Supporting an Awesome Seed Company - Fedco Seeds

Way back in the day when I started to really delve into vegetable gardening, I heard about an amazing seed house called Fedco, a co-operative seed company that's been around for over 40 years.  Located in Maine, it specializes in seeds for northern/short-season growers.  While the vast majority of their offerings are edibles - from veggie seeds to garlic to certified seed potatoes - they also have a nice selection of herbs & flowers.

In years past, I would read about other veggie gardeners experiences as they thumbed through the Fedco catalogue, trying to decide amongst the hundreds (1000's?) of choices.  Now this is not your typical glossy booklet filled with full colour photos & two line descriptions.  Rather, it's a thick newsprint catalogue (170+ pages) with extensive descriptions and beautiful line drawings.  It spoke to my nostalgic self, especially as I'm one who appreciates detailed info over colourful photos any day of the week.

Some light reading at my local coffee shop 😊

You'll notice that I mentioned 'reading' about other veggie gardeners experiences - that's because, at the time, Fedco only shipped within the U.S..  That's right, I said 'at the time'.  A few years ago, they opened their doors to those of us north of the border - hurray!  Of course, I was one of the first to sign up for their catalogue - and let me tell you, was I ever thrilled when I received it.  Call me old-fashioned (I don't mind!) but there's simply no comparison between online browsing & a real paper catalogue.  Nothing beats flipping through those pages - highlighter in hand - on a blustery winter day.  It's pure heaven!

A couple of my onion choices....

Just like other U.S. seed companies that ship to Canada, Fedco only ships seeds, not tubers, bulbs or plants.  See HERE for their page on Canadian orders.** And before I go on, I want to make it clear that this is not a sponsored post - Fedco doesn't know me from a hole in the wall.  I just really felt great when I received their catalogue this year and wanted to share the love.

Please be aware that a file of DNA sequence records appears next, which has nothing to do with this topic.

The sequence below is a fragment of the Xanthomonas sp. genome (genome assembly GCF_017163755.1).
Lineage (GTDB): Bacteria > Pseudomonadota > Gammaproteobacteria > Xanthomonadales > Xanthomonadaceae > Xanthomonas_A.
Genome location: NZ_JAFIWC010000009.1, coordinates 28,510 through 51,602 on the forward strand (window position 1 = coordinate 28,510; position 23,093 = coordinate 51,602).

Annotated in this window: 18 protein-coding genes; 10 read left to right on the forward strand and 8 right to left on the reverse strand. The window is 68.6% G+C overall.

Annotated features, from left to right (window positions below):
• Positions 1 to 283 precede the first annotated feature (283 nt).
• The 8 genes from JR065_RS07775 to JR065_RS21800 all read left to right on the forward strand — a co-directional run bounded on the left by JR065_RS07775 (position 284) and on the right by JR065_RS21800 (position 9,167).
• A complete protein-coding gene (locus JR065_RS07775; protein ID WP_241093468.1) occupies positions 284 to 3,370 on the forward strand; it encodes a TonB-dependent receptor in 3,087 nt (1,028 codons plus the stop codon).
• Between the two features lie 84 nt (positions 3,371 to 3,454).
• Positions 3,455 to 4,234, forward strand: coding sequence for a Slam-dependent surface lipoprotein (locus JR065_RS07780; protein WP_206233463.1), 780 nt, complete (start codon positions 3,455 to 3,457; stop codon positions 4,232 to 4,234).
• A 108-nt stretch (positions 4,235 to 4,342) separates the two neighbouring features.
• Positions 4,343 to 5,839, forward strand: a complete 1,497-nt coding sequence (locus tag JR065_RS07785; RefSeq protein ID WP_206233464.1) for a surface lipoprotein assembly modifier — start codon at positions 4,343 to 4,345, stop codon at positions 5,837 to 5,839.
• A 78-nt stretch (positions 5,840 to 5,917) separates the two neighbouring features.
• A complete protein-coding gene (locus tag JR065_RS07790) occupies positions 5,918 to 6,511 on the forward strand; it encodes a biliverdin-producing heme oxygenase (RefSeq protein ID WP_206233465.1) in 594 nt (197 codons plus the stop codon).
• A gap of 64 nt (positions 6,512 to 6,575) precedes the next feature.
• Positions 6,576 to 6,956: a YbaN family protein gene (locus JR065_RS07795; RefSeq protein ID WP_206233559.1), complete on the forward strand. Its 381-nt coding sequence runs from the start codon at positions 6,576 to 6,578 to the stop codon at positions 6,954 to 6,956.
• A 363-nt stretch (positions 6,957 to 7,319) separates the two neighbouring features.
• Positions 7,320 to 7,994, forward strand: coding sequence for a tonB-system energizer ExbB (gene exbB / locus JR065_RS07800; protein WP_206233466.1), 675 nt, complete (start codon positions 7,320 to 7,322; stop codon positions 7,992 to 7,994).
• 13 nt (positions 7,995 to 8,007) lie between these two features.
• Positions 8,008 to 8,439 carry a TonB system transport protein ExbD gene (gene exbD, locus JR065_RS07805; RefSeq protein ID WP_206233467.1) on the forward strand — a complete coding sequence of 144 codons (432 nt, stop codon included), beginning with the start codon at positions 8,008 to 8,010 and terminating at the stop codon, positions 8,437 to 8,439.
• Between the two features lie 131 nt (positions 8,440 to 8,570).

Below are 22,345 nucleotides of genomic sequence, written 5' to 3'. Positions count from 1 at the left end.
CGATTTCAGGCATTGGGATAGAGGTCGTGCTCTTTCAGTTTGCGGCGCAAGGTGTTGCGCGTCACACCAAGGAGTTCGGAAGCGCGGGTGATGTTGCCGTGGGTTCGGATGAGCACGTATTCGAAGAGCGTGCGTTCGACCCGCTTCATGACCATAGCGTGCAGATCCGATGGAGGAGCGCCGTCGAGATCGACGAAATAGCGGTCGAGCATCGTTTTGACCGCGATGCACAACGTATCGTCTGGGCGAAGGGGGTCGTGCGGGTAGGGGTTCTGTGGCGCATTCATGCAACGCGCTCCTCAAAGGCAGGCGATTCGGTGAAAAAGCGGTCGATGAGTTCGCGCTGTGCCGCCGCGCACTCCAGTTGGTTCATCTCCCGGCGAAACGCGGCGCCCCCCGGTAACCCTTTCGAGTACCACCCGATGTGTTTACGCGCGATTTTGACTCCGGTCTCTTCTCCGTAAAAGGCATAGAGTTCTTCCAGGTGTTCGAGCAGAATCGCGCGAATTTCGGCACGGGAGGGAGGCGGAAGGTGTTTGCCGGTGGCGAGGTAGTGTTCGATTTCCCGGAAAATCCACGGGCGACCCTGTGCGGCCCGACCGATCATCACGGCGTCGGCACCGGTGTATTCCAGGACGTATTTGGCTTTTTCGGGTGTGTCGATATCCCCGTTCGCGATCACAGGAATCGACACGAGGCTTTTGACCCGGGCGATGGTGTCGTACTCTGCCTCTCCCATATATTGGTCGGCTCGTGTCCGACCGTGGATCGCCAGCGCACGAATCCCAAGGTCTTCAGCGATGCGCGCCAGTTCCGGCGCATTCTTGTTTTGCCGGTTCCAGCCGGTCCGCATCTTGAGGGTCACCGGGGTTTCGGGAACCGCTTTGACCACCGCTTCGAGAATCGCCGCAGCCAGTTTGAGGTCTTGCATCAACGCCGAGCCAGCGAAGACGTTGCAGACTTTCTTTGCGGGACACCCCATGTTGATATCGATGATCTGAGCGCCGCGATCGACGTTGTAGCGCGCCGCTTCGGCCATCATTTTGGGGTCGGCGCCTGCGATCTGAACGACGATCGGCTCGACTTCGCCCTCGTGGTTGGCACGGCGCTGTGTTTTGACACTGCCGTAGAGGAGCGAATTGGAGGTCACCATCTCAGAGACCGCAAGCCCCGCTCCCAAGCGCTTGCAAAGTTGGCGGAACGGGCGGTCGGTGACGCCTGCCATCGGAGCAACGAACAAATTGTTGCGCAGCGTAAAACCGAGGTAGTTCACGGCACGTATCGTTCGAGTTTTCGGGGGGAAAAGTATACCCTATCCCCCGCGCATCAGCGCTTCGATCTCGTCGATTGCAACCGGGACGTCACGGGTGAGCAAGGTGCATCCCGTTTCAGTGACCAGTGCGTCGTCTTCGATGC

One of Fedco's claims to fame is their commitment to transparency and ethical seed sourcing.  They cut ties with Monsanto, for example, almost 20 years ago and have now done the same with Syngenta Group.  And while I whole-heartedly agree with their decisions, I do appreciate the lack of furrow-browed judgement should you, as a consumer, decide to purchase varieties from these companies.  While they encourage customers to 'try something new, for the long-term benefits of autonomy, ethics and greater sustainability', they also make a point to note that 'the varieties we are dropping are widely available in other seed catalogues (as are varieties from Seminis/Monsanto, which we dropped for similar reasons in 2006)'.

In addition, they make it easy for their customers to make an informed choice.  Every variety in their catalogue is followed by a 'Supplier Code' that specifies the type of company a seed is sourced from, ranging from small farmers to multinationals.  So if you want to stay away from corporate suppliers and stick to small seed farmers and family owned companies, just check the code at the end of the description.  Fedco is also proactive when it comes to recognizing those unsung heroes who have sustained and maintained seed varieties, past & present.  Of their own accord, Fedco pays royalties to Nibezun (an Indigineous non-profit), Northeast Farmers of Color Land Trust as well as the current generation of 'backyard' & independent breeders who receive little, if any, economic benefit from their work.

Look at those gorgeous line drawings!

Now, I have to confess something.  Much like I did a few years ago, I'm going on a bit of a seed-diet this year - take a look at THIS POST if you have no idea what I'm talking about.  I have a ton of seeds in my stash and I really don't NEED more, especially when it comes to veggie seeds.  Having said that, I am still purchasing a handful of packets from various places, both to try out some new varieties but also to support a few select suppliers that I really believe in, and this includes Fedco.

I'm sure you're curious so to finish off this post, here's a list of the seeds that ended up in my Fedco cart this year: